Does Washington vital records require a parentage order from another state to be registered? It should not be required in most cases, but it is possible that it could be required depending on the circumstances.
How do Washington birth certificates list same-sex parents? Same sex parents are listed as “Parent” and “Parent” on Washington birth certificates.
Can an initial birth certificate be obtained in Washington naming the biological parent and the carrier? This may be possible with the agreement of all parties, if required, but it could be problematic given Washington’s statutory scheme.
Can a Washington birth certificate be amended to include only the biological parent or both intended parents? Washington’s Uniform Parentage Act includes detailed sections on Assisted Reproduction and Surrogacy and includes specific provisions outlining the process for obtaining Pre-Birth and/or Post-Birth Orders of Parentage. Most commonly, a Pre-Birth Order directs a birth certificate be issued in the name(s) of the Intended Parent(s) and no further action or amendment is needed. If special circumstances exist that require another form of the birth certificate, a petition to the court can be filed seeking such alternate arrangement but details of such special circumstances should be reviewed as soon as possible in a plan for such a situation to determine what can be accomplished.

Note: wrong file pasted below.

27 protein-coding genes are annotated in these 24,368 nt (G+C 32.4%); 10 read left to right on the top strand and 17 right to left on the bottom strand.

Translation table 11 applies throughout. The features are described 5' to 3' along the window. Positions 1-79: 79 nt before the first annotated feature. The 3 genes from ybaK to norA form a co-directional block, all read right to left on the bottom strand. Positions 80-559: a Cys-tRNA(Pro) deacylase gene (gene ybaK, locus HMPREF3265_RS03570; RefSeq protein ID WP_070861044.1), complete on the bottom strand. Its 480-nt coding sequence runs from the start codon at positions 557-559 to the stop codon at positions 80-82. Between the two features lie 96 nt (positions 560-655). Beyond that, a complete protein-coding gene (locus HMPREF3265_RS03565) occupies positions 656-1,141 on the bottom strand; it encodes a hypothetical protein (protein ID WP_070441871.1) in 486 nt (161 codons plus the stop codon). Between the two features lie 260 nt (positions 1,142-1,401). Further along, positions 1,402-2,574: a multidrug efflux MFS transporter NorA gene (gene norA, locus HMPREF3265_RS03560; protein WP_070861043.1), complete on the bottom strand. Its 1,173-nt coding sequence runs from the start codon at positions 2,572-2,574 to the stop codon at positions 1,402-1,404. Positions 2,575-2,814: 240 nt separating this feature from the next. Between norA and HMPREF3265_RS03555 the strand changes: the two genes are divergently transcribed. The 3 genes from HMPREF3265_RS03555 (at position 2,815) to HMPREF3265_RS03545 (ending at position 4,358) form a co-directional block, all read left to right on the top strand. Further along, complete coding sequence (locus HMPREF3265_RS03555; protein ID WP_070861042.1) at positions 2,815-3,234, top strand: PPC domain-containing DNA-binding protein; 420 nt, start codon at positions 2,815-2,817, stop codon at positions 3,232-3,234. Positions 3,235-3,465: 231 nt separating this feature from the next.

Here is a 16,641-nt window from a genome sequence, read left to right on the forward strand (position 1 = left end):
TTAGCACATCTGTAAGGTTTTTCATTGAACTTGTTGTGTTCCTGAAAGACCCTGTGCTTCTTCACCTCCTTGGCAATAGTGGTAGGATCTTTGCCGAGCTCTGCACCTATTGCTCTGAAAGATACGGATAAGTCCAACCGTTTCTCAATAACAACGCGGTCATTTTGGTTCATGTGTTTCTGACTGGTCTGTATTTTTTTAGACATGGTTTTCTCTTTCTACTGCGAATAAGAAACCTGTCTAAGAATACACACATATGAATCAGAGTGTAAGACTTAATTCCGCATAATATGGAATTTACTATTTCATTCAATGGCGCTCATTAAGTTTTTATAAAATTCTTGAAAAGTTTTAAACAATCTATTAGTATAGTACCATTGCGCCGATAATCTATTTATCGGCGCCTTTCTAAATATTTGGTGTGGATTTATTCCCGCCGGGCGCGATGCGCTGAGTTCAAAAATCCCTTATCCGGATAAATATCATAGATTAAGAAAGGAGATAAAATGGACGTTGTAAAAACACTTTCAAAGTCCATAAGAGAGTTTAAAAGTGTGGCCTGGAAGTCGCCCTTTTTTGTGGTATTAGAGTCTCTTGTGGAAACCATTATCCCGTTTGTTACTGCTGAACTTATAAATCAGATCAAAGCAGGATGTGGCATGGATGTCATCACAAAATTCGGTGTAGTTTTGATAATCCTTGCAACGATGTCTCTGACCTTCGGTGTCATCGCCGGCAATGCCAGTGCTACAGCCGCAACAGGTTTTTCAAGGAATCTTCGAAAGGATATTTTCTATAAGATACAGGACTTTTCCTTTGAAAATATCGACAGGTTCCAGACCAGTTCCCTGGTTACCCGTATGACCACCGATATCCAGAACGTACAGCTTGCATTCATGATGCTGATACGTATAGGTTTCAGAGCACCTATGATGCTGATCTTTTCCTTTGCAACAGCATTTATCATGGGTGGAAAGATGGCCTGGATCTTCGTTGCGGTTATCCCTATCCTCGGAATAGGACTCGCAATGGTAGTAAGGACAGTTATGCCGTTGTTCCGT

Do Washington amended birth certificates say “amended” on them? No. There is no reference to amendment or changes to a birth certificate.
Can intended parents in a surrogacy obtain an adoption order in Washington? Yes. An adoption may be possible in some cases, but it is not commonly required or done in surrogacy or ART cases, and additional legal steps would need to be taken if this was desired or required in place of a parentage order.
Assisted Reproduction law and surrogacy involves many complex issues. Parties who are contemplating engaging in a surrogacy arrangement in the State of Washington should not rely exclusively on these printed responses. All these issues should be discussed with a Washington attorney who is experienced in surrogacy law. Answers to these questions will be impacted by numerous circumstances that are unique to your surrogacy arrangement.